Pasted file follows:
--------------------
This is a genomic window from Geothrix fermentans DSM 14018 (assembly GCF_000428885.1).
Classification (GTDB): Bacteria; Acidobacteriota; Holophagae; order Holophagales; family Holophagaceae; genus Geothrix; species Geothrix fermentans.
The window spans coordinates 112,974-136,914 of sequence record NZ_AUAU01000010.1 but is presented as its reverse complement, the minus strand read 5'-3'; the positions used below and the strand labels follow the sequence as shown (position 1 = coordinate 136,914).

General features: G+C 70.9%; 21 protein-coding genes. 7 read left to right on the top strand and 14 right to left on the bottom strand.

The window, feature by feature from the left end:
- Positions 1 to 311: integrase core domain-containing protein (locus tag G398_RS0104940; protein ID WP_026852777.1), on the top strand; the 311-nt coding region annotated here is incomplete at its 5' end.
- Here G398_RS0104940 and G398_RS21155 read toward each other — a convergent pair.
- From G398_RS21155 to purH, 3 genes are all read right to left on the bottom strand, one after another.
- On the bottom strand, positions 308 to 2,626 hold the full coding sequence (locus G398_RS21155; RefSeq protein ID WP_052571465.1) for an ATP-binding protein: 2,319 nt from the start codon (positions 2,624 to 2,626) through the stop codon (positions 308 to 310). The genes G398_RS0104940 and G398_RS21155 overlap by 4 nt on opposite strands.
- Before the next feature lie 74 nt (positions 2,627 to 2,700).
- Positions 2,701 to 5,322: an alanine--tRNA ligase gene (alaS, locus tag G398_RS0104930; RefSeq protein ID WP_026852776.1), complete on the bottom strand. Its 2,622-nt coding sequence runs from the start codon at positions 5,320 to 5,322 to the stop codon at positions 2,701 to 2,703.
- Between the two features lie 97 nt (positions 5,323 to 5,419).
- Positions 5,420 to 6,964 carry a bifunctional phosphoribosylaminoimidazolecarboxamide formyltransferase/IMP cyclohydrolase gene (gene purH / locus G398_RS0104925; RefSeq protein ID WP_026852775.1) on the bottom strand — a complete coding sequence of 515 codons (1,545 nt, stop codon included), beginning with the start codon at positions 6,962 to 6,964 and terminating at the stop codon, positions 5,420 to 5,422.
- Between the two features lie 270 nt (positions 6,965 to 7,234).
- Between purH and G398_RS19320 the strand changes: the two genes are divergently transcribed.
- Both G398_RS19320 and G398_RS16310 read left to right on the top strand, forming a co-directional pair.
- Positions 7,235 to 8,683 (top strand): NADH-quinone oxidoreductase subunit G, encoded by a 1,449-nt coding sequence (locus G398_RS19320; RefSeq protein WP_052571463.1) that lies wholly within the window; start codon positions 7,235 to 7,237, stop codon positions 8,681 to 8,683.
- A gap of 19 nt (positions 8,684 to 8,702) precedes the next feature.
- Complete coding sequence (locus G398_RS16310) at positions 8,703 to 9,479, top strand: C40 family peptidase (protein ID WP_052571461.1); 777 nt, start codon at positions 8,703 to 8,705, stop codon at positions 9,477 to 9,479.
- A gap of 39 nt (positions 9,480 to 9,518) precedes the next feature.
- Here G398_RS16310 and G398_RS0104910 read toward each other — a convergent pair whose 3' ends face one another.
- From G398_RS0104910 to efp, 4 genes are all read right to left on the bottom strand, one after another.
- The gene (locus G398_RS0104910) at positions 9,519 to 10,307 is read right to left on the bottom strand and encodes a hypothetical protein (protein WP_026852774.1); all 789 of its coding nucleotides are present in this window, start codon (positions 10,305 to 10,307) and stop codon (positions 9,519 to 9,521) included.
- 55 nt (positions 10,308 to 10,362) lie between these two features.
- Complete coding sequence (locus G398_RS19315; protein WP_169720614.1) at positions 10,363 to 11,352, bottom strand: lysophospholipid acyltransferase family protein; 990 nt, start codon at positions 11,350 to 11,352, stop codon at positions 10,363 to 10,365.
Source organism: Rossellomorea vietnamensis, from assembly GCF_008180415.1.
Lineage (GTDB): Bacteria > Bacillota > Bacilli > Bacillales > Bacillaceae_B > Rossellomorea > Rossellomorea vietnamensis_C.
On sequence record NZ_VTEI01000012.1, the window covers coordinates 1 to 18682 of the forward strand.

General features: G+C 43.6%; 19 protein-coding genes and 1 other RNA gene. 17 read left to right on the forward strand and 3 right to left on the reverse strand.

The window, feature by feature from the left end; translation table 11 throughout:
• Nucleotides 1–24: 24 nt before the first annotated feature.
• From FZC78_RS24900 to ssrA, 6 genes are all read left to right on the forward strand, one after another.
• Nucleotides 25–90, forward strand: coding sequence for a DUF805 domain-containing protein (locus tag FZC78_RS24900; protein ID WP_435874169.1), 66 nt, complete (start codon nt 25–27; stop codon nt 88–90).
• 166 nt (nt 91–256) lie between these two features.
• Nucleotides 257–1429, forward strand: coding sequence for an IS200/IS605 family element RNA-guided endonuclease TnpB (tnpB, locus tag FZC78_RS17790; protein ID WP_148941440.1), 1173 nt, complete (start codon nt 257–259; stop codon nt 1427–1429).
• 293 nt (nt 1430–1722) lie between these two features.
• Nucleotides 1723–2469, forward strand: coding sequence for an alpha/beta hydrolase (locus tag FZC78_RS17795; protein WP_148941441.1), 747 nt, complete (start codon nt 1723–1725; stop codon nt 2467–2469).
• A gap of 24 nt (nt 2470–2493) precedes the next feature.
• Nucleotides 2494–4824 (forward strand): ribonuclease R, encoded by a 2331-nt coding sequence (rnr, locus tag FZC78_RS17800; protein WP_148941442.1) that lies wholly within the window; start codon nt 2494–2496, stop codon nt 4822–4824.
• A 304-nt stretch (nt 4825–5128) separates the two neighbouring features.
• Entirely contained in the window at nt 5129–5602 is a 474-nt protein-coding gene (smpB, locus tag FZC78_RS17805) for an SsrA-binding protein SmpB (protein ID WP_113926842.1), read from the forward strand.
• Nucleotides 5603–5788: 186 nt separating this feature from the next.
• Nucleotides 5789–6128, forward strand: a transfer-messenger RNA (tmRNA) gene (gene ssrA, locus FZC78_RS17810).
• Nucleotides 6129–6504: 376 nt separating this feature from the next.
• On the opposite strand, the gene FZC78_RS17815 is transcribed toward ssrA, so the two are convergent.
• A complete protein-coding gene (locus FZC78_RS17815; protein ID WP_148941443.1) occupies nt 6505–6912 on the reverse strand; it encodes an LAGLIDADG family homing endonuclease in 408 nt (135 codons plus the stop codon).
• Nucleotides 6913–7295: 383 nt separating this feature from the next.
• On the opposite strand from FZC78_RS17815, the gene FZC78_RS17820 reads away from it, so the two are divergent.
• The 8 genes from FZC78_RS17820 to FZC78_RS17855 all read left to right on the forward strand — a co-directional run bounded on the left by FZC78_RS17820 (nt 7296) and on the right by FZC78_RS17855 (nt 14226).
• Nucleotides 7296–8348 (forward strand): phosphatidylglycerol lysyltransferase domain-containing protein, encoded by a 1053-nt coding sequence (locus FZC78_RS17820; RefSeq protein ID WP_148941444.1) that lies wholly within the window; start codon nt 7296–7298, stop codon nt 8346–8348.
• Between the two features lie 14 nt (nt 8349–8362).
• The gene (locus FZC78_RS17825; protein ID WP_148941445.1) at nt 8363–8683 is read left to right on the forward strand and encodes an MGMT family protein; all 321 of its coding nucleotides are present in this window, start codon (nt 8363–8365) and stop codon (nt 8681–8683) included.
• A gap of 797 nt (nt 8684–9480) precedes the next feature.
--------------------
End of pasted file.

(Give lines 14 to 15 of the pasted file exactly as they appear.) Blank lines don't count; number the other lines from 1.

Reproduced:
- Between the two features lie 270 nt (positions 6,965 to 7,234).
- Between purH and G398_RS19320 the strand changes: the two genes are divergently transcribed.